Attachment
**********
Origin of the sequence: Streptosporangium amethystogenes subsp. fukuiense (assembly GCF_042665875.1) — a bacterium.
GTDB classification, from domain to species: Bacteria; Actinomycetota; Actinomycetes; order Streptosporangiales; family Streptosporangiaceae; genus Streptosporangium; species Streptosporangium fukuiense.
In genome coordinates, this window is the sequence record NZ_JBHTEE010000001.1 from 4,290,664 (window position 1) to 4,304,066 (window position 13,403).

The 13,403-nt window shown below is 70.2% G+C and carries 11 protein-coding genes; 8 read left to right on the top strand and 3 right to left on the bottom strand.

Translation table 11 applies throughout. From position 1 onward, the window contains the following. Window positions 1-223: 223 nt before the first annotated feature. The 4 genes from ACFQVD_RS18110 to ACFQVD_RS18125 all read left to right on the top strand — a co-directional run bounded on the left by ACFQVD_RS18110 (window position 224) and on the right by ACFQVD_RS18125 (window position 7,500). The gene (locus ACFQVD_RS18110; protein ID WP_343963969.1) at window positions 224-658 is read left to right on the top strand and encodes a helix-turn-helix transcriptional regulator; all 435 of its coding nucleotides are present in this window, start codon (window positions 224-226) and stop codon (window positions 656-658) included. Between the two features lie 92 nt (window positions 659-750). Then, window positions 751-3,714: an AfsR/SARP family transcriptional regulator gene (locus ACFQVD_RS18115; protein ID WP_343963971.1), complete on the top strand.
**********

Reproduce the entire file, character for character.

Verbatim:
Origin of the sequence: Streptosporangium amethystogenes subsp. fukuiense (assembly GCF_042665875.1) — a bacterium.
GTDB classification, from domain to species: Bacteria; Actinomycetota; Actinomycetes; order Streptosporangiales; family Streptosporangiaceae; genus Streptosporangium; species Streptosporangium fukuiense.
In genome coordinates, this window is the sequence record NZ_JBHTEE010000001.1 from 4,290,664 (window position 1) to 4,304,066 (window position 13,403).

The 13,403-nt window shown below is 70.2% G+C and carries 11 protein-coding genes; 8 read left to right on the top strand and 3 right to left on the bottom strand.

Translation table 11 applies throughout. From position 1 onward, the window contains the following. Window positions 1-223: 223 nt before the first annotated feature. The 4 genes from ACFQVD_RS18110 to ACFQVD_RS18125 all read left to right on the top strand — a co-directional run bounded on the left by ACFQVD_RS18110 (window position 224) and on the right by ACFQVD_RS18125 (window position 7,500). The gene (locus ACFQVD_RS18110; protein ID WP_343963969.1) at window positions 224-658 is read left to right on the top strand and encodes a helix-turn-helix transcriptional regulator; all 435 of its coding nucleotides are present in this window, start codon (window positions 224-226) and stop codon (window positions 656-658) included. Between the two features lie 92 nt (window positions 659-750). Then, window positions 751-3,714: an AfsR/SARP family transcriptional regulator gene (locus ACFQVD_RS18115; protein ID WP_343963971.1), complete on the top strand.